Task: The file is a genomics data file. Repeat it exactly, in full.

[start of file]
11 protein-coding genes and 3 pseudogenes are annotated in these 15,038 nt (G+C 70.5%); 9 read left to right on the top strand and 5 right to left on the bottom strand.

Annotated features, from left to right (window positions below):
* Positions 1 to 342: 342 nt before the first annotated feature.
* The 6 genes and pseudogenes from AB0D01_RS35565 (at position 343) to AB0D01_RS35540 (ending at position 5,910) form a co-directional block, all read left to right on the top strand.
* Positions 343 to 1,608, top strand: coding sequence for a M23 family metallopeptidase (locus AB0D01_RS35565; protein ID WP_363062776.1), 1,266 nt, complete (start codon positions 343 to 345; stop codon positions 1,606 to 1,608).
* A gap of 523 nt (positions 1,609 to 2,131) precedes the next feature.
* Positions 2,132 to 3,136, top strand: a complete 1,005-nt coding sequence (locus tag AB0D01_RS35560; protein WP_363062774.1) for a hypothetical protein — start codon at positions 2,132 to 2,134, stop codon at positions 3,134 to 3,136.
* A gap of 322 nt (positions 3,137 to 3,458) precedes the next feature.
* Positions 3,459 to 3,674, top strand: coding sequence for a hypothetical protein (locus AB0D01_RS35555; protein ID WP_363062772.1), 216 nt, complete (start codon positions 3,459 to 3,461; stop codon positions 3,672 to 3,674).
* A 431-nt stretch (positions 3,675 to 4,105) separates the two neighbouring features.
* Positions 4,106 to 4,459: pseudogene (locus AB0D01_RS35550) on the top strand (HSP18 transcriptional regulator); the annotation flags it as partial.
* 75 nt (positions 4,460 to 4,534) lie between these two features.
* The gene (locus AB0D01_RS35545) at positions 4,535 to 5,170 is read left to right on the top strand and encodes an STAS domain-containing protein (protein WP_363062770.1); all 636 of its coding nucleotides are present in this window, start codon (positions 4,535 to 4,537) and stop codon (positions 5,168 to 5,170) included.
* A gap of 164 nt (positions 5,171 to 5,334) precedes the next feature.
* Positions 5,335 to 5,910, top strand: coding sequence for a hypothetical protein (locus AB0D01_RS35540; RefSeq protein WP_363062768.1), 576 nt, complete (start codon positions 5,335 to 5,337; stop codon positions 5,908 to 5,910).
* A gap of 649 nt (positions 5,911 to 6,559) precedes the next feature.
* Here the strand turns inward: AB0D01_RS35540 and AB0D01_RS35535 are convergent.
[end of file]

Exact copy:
11 protein-coding genes and 3 pseudogenes are annotated in these 15,038 nt (G+C 70.5%); 9 read left to right on the top strand and 5 right to left on the bottom strand.

Annotated features, from left to right (window positions below):
* Positions 1 to 342: 342 nt before the first annotated feature.
* The 6 genes and pseudogenes from AB0D01_RS35565 (at position 343) to AB0D01_RS35540 (ending at position 5,910) form a co-directional block, all read left to right on the top strand.
* Positions 343 to 1,608, top strand: coding sequence for a M23 family metallopeptidase (locus AB0D01_RS35565; protein ID WP_363062776.1), 1,266 nt, complete (start codon positions 343 to 345; stop codon positions 1,606 to 1,608).
* A gap of 523 nt (positions 1,609 to 2,131) precedes the next feature.
* Positions 2,132 to 3,136, top strand: a complete 1,005-nt coding sequence (locus tag AB0D01_RS35560; protein WP_363062774.1) for a hypothetical protein — start codon at positions 2,132 to 2,134, stop codon at positions 3,134 to 3,136.
* A gap of 322 nt (positions 3,137 to 3,458) precedes the next feature.
* Positions 3,459 to 3,674, top strand: coding sequence for a hypothetical protein (locus AB0D01_RS35555; protein ID WP_363062772.1), 216 nt, complete (start codon positions 3,459 to 3,461; stop codon positions 3,672 to 3,674).
* A 431-nt stretch (positions 3,675 to 4,105) separates the two neighbouring features.
* Positions 4,106 to 4,459: pseudogene (locus AB0D01_RS35550) on the top strand (HSP18 transcriptional regulator); the annotation flags it as partial.
* 75 nt (positions 4,460 to 4,534) lie between these two features.
* The gene (locus AB0D01_RS35545) at positions 4,535 to 5,170 is read left to right on the top strand and encodes an STAS domain-containing protein (protein WP_363062770.1); all 636 of its coding nucleotides are present in this window, start codon (positions 4,535 to 4,537) and stop codon (positions 5,168 to 5,170) included.
* A gap of 164 nt (positions 5,171 to 5,334) precedes the next feature.
* Positions 5,335 to 5,910, top strand: coding sequence for a hypothetical protein (locus AB0D01_RS35540; RefSeq protein WP_363062768.1), 576 nt, complete (start codon positions 5,335 to 5,337; stop codon positions 5,908 to 5,910).
* A gap of 649 nt (positions 5,911 to 6,559) precedes the next feature.
* Here the strand turns inward: AB0D01_RS35540 and AB0D01_RS35535 are convergent.